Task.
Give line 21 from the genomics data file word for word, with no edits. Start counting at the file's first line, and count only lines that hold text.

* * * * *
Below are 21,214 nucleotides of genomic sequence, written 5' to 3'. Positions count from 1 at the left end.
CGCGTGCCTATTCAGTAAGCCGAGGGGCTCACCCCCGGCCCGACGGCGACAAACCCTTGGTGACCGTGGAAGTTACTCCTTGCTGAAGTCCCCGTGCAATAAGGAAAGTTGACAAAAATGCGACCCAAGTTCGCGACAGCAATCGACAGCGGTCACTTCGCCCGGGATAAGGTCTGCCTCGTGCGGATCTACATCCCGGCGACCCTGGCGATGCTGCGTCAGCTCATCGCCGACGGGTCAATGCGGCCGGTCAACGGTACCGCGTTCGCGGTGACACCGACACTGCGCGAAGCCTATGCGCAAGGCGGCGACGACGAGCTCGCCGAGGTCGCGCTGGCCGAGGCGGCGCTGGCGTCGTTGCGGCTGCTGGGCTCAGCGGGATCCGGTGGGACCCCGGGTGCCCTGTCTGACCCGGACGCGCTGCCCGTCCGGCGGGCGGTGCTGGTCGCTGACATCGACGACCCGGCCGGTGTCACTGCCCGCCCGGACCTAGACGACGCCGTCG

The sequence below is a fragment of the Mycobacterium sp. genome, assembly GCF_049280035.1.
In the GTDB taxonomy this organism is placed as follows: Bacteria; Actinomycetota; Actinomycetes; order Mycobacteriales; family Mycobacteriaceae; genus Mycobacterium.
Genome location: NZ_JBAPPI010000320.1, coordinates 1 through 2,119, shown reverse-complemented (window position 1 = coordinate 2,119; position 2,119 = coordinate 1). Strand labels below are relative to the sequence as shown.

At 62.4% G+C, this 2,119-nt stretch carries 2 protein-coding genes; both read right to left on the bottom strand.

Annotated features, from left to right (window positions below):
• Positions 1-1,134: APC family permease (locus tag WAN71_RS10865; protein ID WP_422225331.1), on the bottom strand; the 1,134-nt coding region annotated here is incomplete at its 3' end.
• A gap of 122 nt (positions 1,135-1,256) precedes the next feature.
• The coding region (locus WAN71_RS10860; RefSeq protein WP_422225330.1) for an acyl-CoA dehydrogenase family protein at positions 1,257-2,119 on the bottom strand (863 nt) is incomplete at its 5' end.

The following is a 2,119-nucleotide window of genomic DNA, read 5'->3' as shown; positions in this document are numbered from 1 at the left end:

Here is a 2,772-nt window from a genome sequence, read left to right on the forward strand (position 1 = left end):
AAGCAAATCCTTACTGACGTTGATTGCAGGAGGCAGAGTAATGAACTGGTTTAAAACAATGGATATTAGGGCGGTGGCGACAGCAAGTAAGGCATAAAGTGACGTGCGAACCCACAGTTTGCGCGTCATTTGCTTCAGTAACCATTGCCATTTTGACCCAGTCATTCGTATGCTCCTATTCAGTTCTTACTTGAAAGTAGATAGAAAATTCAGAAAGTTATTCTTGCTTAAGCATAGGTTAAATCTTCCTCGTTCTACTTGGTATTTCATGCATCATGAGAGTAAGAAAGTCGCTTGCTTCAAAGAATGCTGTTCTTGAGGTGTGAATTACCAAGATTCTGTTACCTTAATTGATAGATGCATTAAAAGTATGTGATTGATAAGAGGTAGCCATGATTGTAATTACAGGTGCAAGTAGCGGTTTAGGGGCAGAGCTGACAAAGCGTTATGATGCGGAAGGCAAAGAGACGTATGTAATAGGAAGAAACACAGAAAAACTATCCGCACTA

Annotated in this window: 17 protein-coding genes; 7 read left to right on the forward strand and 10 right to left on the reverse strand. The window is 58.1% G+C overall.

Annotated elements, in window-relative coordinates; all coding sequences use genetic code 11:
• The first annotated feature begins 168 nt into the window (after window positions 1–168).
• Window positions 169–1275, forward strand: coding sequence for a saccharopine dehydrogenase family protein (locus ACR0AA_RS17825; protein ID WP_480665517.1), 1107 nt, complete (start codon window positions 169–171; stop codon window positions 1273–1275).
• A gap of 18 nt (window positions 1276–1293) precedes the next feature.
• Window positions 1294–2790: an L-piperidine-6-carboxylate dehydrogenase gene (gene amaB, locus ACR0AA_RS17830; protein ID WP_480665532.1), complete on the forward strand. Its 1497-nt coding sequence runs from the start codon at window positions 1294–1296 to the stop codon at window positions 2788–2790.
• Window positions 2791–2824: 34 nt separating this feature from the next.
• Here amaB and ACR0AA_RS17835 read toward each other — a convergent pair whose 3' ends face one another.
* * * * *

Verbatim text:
• Here amaB and ACR0AA_RS17835 read toward each other — a convergent pair whose 3' ends face one another.